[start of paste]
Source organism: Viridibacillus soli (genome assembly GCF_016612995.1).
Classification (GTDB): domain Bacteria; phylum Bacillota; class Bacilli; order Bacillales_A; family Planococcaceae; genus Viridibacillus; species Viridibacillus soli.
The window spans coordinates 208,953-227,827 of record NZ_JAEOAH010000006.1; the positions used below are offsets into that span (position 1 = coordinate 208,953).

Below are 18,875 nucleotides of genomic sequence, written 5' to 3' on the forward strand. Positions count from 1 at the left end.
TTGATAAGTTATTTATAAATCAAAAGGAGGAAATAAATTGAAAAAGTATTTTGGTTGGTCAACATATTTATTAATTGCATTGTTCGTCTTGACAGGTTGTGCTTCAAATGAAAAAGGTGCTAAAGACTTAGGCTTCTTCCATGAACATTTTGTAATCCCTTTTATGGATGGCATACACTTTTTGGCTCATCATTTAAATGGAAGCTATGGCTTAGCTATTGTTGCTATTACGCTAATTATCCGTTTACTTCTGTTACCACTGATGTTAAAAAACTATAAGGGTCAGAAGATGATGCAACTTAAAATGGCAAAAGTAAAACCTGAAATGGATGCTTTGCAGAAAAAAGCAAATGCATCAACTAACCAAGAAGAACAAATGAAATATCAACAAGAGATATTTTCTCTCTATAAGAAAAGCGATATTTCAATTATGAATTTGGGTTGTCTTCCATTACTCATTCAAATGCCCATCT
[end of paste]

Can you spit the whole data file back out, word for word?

Source organism: Viridibacillus soli (genome assembly GCF_016612995.1).
Classification (GTDB): domain Bacteria; phylum Bacillota; class Bacilli; order Bacillales_A; family Planococcaceae; genus Viridibacillus; species Viridibacillus soli.
The window spans coordinates 208,953-227,827 of record NZ_JAEOAH010000006.1; the positions used below are offsets into that span (position 1 = coordinate 208,953).

Below are 18,875 nucleotides of genomic sequence, written 5' to 3' on the forward strand. Positions count from 1 at the left end.
TTGATAAGTTATTTATAAATCAAAAGGAGGAAATAAATTGAAAAAGTATTTTGGTTGGTCAACATATTTATTAATTGCATTGTTCGTCTTGACAGGTTGTGCTTCAAATGAAAAAGGTGCTAAAGACTTAGGCTTCTTCCATGAACATTTTGTAATCCCTTTTATGGATGGCATACACTTTTTGGCTCATCATTTAAATGGAAGCTATGGCTTAGCTATTGTTGCTATTACGCTAATTATCCGTTTACTTCTGTTACCACTGATGTTAAAAAACTATAAGGGTCAGAAGATGATGCAACTTAAAATGGCAAAAGTAAAACCTGAAATGGATGCTTTGCAGAAAAAAGCAAATGCATCAACTAACCAAGAAGAACAAATGAAATATCAACAAGAGATATTTTCTCTCTATAAGAAAAGCGATATTTCAATTATGAATTTGGGTTGTCTTCCATTACTCATTCAAATGCCCATCT